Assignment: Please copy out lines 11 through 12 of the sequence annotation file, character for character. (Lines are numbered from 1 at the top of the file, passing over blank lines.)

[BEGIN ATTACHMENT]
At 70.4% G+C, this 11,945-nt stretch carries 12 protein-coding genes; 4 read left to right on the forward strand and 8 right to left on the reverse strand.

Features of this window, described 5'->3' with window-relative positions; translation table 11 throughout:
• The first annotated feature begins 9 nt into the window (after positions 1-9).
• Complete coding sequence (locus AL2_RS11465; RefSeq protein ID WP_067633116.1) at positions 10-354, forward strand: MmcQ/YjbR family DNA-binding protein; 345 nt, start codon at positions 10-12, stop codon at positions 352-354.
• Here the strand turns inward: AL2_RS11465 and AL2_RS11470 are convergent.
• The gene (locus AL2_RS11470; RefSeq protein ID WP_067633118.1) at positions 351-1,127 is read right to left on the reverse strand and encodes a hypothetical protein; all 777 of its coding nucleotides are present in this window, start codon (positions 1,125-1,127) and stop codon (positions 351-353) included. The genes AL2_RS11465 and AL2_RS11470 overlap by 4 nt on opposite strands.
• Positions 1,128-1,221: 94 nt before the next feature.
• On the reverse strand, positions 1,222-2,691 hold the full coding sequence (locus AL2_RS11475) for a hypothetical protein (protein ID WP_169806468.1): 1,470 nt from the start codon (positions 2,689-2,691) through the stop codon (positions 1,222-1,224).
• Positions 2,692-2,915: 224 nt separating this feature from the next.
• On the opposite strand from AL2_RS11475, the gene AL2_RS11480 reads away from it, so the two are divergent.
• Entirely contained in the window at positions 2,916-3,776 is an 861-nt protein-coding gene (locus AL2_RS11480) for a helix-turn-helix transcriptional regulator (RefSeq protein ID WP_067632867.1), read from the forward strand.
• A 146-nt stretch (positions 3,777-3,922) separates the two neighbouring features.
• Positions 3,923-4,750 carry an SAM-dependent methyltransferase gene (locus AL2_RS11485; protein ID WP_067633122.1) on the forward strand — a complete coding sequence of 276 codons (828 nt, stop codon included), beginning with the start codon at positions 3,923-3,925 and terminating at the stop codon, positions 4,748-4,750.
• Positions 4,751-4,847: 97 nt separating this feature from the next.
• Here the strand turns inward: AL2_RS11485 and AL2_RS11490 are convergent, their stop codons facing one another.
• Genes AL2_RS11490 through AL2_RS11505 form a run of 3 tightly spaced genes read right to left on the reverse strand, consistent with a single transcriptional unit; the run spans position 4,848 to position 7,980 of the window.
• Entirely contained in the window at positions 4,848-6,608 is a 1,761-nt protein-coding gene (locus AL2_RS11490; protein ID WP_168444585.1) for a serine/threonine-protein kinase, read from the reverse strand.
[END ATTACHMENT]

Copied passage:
• Entirely contained in the window at positions 2,916-3,776 is an 861-nt protein-coding gene (locus AL2_RS11480) for a helix-turn-helix transcriptional regulator (RefSeq protein ID WP_067632867.1), read from the forward strand.
• A 146-nt stretch (positions 3,777-3,922) separates the two neighbouring features.